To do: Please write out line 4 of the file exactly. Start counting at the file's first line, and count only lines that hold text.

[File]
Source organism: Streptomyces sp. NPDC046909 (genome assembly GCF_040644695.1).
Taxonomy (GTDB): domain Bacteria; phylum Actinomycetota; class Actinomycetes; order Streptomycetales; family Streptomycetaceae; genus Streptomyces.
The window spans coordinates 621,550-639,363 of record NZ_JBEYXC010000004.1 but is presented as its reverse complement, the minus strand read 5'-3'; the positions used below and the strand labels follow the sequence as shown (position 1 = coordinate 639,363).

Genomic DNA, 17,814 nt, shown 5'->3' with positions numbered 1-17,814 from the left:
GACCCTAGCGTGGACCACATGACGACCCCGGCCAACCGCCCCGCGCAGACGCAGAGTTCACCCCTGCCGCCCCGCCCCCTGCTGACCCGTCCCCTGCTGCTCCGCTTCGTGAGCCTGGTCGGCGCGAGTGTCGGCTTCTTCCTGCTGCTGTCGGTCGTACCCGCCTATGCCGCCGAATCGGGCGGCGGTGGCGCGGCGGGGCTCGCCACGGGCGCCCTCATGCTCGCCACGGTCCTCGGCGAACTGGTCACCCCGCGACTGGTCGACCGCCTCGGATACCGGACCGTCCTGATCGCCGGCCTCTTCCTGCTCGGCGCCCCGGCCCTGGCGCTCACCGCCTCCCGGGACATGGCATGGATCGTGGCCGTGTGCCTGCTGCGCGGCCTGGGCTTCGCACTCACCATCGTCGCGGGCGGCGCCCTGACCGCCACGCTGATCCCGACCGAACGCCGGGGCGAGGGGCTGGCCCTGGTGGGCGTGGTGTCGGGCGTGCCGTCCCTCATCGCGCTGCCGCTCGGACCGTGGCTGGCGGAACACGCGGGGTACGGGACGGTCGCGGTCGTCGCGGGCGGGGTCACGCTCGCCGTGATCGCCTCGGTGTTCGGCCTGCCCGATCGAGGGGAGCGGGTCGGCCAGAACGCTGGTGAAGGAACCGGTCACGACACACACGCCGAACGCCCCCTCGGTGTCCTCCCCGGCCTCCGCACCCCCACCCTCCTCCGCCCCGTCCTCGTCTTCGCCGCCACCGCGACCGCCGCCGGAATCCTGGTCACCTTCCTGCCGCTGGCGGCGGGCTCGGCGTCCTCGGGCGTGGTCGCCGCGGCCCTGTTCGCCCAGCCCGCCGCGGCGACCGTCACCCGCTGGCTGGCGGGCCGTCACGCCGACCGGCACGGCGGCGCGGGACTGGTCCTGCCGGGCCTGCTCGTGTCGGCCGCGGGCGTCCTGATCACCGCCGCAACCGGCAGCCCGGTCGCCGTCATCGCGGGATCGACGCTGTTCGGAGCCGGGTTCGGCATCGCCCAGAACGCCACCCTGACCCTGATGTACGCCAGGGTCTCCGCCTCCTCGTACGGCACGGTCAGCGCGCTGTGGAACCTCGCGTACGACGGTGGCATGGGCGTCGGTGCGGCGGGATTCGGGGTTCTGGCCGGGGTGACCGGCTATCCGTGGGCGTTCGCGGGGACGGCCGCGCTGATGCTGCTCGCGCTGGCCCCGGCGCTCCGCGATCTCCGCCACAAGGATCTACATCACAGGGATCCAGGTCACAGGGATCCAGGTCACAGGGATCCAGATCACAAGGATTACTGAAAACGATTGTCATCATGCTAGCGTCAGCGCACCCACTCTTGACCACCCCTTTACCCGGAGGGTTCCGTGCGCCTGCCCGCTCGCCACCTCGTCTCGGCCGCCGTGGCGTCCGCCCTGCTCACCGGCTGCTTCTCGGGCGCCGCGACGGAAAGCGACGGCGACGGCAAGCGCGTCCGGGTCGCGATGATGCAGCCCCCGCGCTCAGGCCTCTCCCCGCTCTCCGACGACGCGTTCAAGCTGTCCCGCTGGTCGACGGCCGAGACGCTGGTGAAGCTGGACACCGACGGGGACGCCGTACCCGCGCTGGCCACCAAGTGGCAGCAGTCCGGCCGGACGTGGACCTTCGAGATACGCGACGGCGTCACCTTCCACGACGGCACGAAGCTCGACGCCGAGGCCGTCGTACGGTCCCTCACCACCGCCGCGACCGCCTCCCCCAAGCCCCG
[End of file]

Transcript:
Genomic DNA, 17,814 nt, shown 5'->3' with positions numbered 1-17,814 from the left: